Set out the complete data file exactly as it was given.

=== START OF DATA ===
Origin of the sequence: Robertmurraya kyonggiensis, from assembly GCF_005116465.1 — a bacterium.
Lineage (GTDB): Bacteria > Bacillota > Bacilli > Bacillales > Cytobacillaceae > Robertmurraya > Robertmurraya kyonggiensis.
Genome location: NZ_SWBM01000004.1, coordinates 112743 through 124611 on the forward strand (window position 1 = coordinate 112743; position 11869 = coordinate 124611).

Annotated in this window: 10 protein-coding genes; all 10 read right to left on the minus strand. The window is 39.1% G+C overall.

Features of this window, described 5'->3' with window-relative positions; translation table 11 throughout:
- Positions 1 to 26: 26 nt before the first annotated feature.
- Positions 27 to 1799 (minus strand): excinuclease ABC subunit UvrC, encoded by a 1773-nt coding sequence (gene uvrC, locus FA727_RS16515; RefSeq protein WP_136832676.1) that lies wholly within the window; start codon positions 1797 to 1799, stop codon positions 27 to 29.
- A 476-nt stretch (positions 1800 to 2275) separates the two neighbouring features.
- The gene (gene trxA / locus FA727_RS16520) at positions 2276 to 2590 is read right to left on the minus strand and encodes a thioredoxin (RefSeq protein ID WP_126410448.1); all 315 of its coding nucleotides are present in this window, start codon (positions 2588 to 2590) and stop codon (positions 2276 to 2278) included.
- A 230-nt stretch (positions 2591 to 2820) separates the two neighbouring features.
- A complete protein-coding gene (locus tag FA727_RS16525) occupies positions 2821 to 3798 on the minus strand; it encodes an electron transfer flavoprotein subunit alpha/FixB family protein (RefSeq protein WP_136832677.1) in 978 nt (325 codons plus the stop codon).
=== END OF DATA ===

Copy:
Origin of the sequence: Robertmurraya kyonggiensis, from assembly GCF_005116465.1 — a bacterium.
Lineage (GTDB): Bacteria > Bacillota > Bacilli > Bacillales > Cytobacillaceae > Robertmurraya > Robertmurraya kyonggiensis.
Genome location: NZ_SWBM01000004.1, coordinates 112743 through 124611 on the forward strand (window position 1 = coordinate 112743; position 11869 = coordinate 124611).

Annotated in this window: 10 protein-coding genes; all 10 read right to left on the minus strand. The window is 39.1% G+C overall.

Features of this window, described 5'->3' with window-relative positions; translation table 11 throughout:
- Positions 1 to 26: 26 nt before the first annotated feature.
- Positions 27 to 1799 (minus strand): excinuclease ABC subunit UvrC, encoded by a 1773-nt coding sequence (gene uvrC, locus FA727_RS16515; RefSeq protein WP_136832676.1) that lies wholly within the window; start codon positions 1797 to 1799, stop codon positions 27 to 29.
- A 476-nt stretch (positions 1800 to 2275) separates the two neighbouring features.
- The gene (gene trxA / locus FA727_RS16520) at positions 2276 to 2590 is read right to left on the minus strand and encodes a thioredoxin (RefSeq protein ID WP_126410448.1); all 315 of its coding nucleotides are present in this window, start codon (positions 2588 to 2590) and stop codon (positions 2276 to 2278) included.
- A 230-nt stretch (positions 2591 to 2820) separates the two neighbouring features.
- A complete protein-coding gene (locus tag FA727_RS16525) occupies positions 2821 to 3798 on the minus strand; it encodes an electron transfer flavoprotein subunit alpha/FixB family protein (RefSeq protein WP_136832677.1) in 978 nt (325 codons plus the stop codon).